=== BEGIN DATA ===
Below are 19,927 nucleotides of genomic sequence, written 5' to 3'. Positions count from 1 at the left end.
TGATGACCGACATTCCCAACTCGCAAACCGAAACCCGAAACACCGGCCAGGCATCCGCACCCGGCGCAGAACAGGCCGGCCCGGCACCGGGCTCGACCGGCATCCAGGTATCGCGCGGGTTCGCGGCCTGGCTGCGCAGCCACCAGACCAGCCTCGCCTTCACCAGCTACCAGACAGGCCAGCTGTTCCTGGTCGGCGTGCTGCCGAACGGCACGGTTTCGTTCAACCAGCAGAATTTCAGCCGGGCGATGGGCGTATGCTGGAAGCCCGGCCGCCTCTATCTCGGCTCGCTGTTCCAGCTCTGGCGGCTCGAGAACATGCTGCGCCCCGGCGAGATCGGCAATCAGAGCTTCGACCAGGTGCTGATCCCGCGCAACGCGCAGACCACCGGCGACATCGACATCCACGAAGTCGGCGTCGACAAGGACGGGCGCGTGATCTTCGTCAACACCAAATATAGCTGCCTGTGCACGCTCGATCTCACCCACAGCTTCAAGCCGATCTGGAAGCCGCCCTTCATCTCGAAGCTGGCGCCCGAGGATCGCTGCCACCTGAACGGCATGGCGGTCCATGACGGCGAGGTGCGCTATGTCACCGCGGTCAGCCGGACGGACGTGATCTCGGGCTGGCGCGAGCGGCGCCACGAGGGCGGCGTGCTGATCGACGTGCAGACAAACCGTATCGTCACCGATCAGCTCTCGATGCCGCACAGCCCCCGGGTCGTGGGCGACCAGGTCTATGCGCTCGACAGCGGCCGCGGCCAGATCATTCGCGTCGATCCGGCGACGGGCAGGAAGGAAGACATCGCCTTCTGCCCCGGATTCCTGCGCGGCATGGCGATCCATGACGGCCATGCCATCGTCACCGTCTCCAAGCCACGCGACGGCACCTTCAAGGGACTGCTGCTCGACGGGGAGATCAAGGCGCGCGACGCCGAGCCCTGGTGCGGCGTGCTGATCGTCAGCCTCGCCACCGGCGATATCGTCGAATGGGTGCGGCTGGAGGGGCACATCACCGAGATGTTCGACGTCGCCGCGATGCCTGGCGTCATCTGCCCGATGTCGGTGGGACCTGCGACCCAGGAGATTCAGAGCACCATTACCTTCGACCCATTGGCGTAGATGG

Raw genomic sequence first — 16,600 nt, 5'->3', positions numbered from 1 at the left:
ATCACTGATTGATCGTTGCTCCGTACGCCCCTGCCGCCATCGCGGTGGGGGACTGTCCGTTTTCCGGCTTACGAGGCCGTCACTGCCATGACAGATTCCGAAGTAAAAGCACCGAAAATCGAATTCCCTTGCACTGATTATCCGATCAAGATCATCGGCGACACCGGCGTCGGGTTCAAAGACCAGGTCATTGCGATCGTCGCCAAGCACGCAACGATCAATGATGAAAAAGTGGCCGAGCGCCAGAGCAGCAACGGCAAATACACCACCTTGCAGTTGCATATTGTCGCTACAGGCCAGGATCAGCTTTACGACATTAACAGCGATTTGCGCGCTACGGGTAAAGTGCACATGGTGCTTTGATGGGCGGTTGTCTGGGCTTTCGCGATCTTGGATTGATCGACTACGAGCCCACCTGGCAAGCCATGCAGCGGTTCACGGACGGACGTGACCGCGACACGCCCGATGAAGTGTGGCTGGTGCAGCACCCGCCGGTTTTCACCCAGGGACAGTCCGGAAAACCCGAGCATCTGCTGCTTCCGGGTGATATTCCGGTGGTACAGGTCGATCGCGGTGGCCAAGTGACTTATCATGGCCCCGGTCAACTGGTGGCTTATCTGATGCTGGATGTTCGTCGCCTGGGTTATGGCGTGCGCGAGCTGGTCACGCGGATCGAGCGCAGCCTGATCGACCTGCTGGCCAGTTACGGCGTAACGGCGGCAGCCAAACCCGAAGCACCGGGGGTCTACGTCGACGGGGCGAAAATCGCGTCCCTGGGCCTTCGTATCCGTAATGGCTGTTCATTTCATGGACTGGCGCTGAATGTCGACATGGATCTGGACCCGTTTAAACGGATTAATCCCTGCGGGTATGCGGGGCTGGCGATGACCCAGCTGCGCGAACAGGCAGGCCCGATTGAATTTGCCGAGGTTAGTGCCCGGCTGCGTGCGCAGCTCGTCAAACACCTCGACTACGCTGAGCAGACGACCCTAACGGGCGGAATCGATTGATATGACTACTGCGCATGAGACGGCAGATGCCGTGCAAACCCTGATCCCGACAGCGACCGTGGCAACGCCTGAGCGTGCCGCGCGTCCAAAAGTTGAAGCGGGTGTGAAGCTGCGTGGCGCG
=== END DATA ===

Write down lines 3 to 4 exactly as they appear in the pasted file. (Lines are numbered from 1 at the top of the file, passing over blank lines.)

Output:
Raw genomic sequence first — 16,600 nt, 5'->3', positions numbered from 1 at the left:
ATCACTGATTGATCGTTGCTCCGTACGCCCCTGCCGCCATCGCGGTGGGGGACTGTCCGTTTTCCGGCTTACGAGGCCGTCACTGCCATGACAGATTCCGAAGTAAAAGCACCGAAAATCGAATTCCCTTGCACTGATTATCCGATCAAGATCATCGGCGACACCGGCGTCGGGTTCAAAGACCAGGTCATTGCGATCGTCGCCAAGCACGCAACGATCAATGATGAAAAAGTGGCCGAGCGCCAGAGCAGCAACGGCAAATACACCACCTTGCAGTTGCATATTGTCGCTACAGGCCAGGATCAGCTTTACGACATTAACAGCGATTTGCGCGCTACGGGTAAAGTGCACATGGTGCTTTGATGGGCGGTTGTCTGGGCTTTCGCGATCTTGGATTGATCGACTACGAGCCCACCTGGCAAGCCATGCAGCGGTTCACGGACGGACGTGACCGCGACACGCCCGATGAAGTGTGGCTGGTGCAGCACCCGCCGGTTTTCACCCAGGGACAGTCCGGAAAACCCGAGCATCTGCTGCTTCCGGGTGATATTCCGGTGGTACAGGTCGATCGCGGTGGCCAAGTGACTTATCATGGCCCCGGTCAACTGGTGGCTTATCTGATGCTGGATGTTCGTCGCCTGGGTTATGGCGTGCGCGAGCTGGTCACGCGGATCGAGCGCAGCCTGATCGACCTGCTGGCCAGTTACGGCGTAACGGCGGCAGCCAAACCCGAAGCACCGGGGGTCTACGTCGACGGGGCGAAAATCGCGTCCCTGGGCCTTCGTATCCGTAATGGCTGTTCATTTCATGGACTGGCGCTGAATGTCGACATGGATCTGGACCCGTTTAAACGGATTAATCCCTGCGGGTATGCGGGGCTGGCGATGACCCAGCTGCGCGAACAGGCAGGCCCGATTGAATTTGCCGAGGTTAGTGCCCGGCTGCGTGCGCAGCTCGTCAAACACCTCGACTACGCTGAGCAGACGACCCTAACGGGCGGAATCGATTGATATGACTACTGCGCATGAGACGGCAGATGCCGTGCAAACCCTGATCCCGACAGCGACCGTGGCAACGCCTGAGCGTGCCGCGCGTCCAAAAGTTGAAGCGGGTGTGAAGCTGCGTGGCGCG